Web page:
Slow Motion (1980)

9 03 2008

Generally regarded as Godard’s last gasp at dramatic filmmaking, I expected this to be a bit more conventional. It’s not, though, but it ended up being one of his best post-Week End experiments. Yes, there’s signs of that self-parody style that Godard perfects in films like Hail Mary but for the most part, this is as close as he would get to matching the spirit of his “glory days” even though aesthetically, it’s pretty much just like his later films.

The film (loosely) tells the story of three people: a city girl fascinated by nature, a country girl trying to make a living as a prostitute, and a director whose trying to sort out his relationship problems. There’s some connections but they are, thankfully, revealed in a fairly reserved manner. The theme of slow-motion and speed-manipulation plays a large part, as a way of highlighting certain moments, such as two people making eye contact, a girl riding a bike, etc.

Describing the plot for a Godard film is useless, especially when we’re talking about the latter half of his career. In any case, this is actually one of my favorites of his. Perhaps a bit too inconsequential to be anything overwhelming, but a really good none the less. I’d say this is, by far, Godard’s most poetic feature but this probably has more to do with the Marguerite Duras references than any type of stylistic choices. In fact, the camera here is fairly static. At times, it does almost feel like a Tsai Ming-Liang film, though of course with a lot of pretentious blabbering thrown in. For the most part I pretty much like all the experimentation going on here. Some of the speed manipulation scenes are silly, but it’s sort of cool how abruptly they end. In retrospect, it fits perfectly with how Godard edits music in (and out) of his films. The abrupt cuts from opera to natural sound have always been a good idea but they work particularly well here. Again, this doesn’t go anywhere in an emotional, character-driven way, but technically, it’s one of the most evolved films I’ve ever seen. Not quite as innovative as Nicolas Roeg’s Bad Timing, which came out the same year, but the approach here is a little different anyway.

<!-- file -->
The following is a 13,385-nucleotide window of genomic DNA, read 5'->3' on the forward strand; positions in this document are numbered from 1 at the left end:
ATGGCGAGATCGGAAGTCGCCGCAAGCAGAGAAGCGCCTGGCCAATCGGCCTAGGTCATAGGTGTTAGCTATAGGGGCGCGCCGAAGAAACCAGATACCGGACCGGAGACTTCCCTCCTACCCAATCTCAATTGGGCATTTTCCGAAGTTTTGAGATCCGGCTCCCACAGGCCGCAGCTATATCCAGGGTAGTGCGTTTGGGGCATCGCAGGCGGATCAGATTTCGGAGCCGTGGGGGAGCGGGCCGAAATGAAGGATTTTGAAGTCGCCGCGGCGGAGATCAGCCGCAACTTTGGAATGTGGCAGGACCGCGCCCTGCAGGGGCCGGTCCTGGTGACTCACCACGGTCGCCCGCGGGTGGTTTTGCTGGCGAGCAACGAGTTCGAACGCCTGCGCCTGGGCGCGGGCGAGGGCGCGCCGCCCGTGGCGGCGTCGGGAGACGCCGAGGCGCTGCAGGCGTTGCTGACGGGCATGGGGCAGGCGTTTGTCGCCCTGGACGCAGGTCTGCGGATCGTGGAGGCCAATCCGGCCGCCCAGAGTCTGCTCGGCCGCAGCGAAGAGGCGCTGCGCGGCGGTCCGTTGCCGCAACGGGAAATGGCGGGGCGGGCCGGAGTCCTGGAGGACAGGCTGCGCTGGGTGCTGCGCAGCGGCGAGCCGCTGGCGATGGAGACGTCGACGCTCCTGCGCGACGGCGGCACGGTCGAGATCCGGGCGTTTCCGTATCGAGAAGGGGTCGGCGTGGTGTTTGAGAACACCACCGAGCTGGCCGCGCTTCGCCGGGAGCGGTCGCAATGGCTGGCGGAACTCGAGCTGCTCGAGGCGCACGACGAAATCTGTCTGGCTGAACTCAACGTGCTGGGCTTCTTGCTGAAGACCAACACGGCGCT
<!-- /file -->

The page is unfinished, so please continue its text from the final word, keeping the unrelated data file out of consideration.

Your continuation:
The only reason why this feels like one of his earlier films is because in a purely visceral (i.e non-explanatory) sense, it’s a bit more down-to-earth than something like say, Hail Mary. Yes, characters do still talk in monologues and articulate certain ideas far too clearly but for whatever reason, it comes off as poetic. Perhaps this is because most of the time, the dialogue is put up against fantastic images but also Isabelle Huppert and Nathalie Baye handle it in a way that it feels natural. With all this considered, this might be the best argument for Godard’s post-70s style, but I still have a lot more to see.

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2 responses

9 03 2008
wigwam

hells yes, one of his best

10 03 2008
David

definitely one of his best!

Now go for “Nouvelle Vague”, Jake!

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